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think, forty more; al! great doers in our trade, and are now for the Lord's sake.
Abhor. Sirrah, bring Barnardine hither.
Clo. Master Barnardine! you must rise and be hang'd, master Barnardine!
Abhor. What, ho, Barnardine !
Barnar. [within.] A pox o'your throats! Who makes that noise there? What are you?
Clo. Your friends, sir; the hangman: You must be so good, sir, to rise and be put to death.
Barnar. [within.] Away, yoù rogue, away; I am sleepy.
Abhor. Tell him he must awake, and that quickly
Clo. Pray, master Barnardine, awake till you are executed, and sleep afterwards.
Abhor. Go in to him, and fetch him out.
Clo. He is coming, sir, he is coming; I hear his straw rustle.
Abhor. Is the axe upon the block, sirrah?
Barnar. How now, Abhorson? what's the news with you?
Abhor. Truly, sir, I would desire you to clap into your prayers; for, look you, the warrant's
Barnar. You rogue, I have been drinking all night, I am not fitted for't.
Clo. O, the better, sir; for he that drinks all night, and is hang'd betimes in the morning, may sleep the sounder all the next day.
Abhor. Look you, sir, here comes your ghostly father; Do we jest you now, think you?
Duke. Sir, induced by my charity, and hearing how hastily you are to depart, I am come to advise you, comfort you, and pray with you.
Barnar. Friar, not I; I have been drinking hard all night, and I will have more time to prepare me, or they shall beat out my brains with billets: I will not consent to die this day, that's certain. Duke. O, sir, you must: and therefore, I beseech you,
Look forward on the journey you
Barnar. I swear, I will not die to-day for any man's persuasion.
Duke. But hear you.
Barnar. Not a word; if you have any thing to say to me, come to my ward; for thence will not I to-day.
Duke. Unfit to live or die: O, gravel heart! After him, fellows; bring him to the block.
[Exeunt ABHORSON and Clown. Prov. Now, sir, how do you find the prisoner? Duke. A creature unprepar'd, unmeet for death; And, to transport him in the mind he is,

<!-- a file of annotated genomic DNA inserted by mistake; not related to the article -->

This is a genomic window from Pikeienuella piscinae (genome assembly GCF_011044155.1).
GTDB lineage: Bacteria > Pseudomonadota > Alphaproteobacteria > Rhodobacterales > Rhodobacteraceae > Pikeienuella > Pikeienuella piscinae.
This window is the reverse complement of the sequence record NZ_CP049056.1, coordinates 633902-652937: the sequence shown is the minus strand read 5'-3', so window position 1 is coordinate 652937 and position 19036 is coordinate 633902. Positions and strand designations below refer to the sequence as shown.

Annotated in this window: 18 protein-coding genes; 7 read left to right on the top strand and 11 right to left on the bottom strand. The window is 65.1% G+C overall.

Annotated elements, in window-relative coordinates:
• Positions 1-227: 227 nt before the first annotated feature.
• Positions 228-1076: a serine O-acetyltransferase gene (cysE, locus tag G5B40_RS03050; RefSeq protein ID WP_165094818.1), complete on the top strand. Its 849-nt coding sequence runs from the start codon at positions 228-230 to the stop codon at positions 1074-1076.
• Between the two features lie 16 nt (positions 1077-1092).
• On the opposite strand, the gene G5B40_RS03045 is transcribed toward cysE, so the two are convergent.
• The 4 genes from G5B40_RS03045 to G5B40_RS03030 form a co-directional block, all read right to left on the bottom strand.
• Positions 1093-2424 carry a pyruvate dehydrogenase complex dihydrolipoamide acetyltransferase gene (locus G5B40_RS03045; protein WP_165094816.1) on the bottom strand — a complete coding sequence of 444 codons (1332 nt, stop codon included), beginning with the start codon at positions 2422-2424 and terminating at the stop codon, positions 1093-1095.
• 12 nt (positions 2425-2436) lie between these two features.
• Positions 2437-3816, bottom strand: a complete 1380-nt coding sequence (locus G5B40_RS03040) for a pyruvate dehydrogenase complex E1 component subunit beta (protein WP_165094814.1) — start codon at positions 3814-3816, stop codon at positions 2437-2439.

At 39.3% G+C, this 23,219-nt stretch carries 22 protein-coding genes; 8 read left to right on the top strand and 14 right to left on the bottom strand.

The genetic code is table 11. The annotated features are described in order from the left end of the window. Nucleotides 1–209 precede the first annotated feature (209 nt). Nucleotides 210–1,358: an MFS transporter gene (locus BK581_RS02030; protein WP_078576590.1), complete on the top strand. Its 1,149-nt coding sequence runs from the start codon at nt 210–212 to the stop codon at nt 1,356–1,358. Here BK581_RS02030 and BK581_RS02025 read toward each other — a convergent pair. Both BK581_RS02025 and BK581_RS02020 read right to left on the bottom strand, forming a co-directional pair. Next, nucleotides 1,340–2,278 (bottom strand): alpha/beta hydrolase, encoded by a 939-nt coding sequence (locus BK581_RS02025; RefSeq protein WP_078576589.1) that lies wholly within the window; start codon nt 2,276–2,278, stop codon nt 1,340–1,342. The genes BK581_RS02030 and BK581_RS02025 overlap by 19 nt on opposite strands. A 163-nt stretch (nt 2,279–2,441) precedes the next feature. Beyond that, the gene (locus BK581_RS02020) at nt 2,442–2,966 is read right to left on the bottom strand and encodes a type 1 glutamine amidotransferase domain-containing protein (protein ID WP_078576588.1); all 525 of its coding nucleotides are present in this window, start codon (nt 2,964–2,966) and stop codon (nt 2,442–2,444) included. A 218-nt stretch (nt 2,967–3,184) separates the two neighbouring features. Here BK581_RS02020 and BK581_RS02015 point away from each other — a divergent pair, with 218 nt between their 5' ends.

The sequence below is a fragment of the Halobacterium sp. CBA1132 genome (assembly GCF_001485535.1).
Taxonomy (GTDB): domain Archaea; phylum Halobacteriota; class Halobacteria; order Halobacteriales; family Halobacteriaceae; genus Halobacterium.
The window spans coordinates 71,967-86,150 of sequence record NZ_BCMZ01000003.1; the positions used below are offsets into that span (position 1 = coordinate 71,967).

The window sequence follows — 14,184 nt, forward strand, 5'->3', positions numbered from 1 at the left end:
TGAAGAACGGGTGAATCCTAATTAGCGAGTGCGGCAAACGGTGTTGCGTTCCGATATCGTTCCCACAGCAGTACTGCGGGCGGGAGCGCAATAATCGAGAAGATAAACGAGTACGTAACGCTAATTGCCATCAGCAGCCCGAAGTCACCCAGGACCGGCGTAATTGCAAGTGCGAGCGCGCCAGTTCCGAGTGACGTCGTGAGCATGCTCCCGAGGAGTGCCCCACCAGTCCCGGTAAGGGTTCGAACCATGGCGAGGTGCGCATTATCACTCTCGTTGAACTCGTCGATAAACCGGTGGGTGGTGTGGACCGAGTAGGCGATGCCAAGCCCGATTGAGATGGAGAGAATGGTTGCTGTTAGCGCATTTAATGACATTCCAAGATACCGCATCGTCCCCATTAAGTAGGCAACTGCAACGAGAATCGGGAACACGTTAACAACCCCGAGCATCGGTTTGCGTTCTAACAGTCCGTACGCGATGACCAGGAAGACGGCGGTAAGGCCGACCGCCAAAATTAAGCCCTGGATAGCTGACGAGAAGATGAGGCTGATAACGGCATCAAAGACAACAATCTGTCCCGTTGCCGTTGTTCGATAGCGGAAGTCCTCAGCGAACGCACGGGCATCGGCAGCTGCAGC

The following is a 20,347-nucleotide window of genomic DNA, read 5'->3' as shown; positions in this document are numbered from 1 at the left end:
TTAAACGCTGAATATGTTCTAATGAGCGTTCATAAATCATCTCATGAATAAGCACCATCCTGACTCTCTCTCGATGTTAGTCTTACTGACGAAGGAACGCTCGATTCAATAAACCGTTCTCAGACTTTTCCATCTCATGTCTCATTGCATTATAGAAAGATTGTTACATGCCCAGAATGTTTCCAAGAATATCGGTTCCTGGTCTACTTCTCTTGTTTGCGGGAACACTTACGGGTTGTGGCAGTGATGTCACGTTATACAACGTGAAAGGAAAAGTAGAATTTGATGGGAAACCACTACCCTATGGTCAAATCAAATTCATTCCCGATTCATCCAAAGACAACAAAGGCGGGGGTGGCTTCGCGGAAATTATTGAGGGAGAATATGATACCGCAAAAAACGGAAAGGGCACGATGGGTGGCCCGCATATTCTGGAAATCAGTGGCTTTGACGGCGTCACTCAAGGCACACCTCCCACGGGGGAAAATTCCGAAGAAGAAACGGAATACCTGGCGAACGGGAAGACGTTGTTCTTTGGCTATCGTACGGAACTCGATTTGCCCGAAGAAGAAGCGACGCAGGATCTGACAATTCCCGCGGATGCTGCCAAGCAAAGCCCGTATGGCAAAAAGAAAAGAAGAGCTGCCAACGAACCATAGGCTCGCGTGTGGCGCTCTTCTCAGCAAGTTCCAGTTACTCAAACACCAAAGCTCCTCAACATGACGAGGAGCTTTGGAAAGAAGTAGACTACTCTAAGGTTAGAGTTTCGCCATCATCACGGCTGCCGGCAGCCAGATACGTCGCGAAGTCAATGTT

Here in the prison, father,
There died this morning of a cruel fever
Duke. O, 'tis an accident that heaven provides ! Despatch it presently; the hour draws on Prefix'd by Angelo: See, this be done, And sent according to command: whiles I Persuade this rude wretch willingly to die. Prov. This shall be done, good father, presently. But Barnardine must die this afternoon:
And how shall we continue Claudio,
To save me from the danger that might come,
Duke. Let this be done:- Put them in secret holds,
Both Barnardine and Claudio: Ere twice
Your safety manifested.
Prov. I am your free dependant.
And send the head to Angelo.
Prov. Here is the head; I'll carry it myself. Duke. Convenient is it: Make a swift return; For I would commune with you of such things, That want no ear but yours.
3 The antipodes.
I'll make all speed.
Isab. [within.] Peace, ho, be here!
Duke. The tongue of Isabel:- She's come to
If yet her brother's pardon be come hither:
Isab. Ho, by your leave.
Duke. Good morning to you, fair and gracious daughter.
Isab. The better, given me by so holy a man. Hath yet the deputy sent my brother's pardon? Duke. He hath releas'd him, Isabel, from the world;
His head is off, and sent to Angelo.
Isab. Nay, but it is not so.
It is no other:
Show your wisdom, daughter, in your close pa
Isab. O, I will to him, and pluck out his eyes. Duke. You shall not be admitted to his sight. Isab. Unhappy Claudio! Wretched Isabel! Injurious world! Most damned Angelo!
Duke. This nor hurts him, nor profits you a jot: Forbear it therefore; give your cause to heaven. Mark what I say, which you shall find
By every syllable, a faithful verity:
The duke comes home to-morrow;-nay, dry
One of our convent, and his confessor,
Gives me this instance: Already he hath carried Notice to Escalus and Angelo;
Who do prepare to meet him at the gates,
In that good path that I would wish it go;
I am directed by you.
Duke. This letter then to friar Peter give; 'Tis that he sent me of the duke's return: Say, by this token, I desire his company
At Mariana's house to-night. Her cause, and
I'll perfect him withal; and he shall bring you
And shall be absent. Wends you with this letter;
Lucio. O, pretty Isabella, I am pale at mine heart, to see thine eyes so red: thou must be patient: I am fain to dine and sup with water and bran; I dare not for my head fill my belly; one fruitful meal would set me to't: But they say the duke will be here to-morrow. By my troth, Isabel, I lov'd thy brother: if the old fantastical
4 Your heart's desire.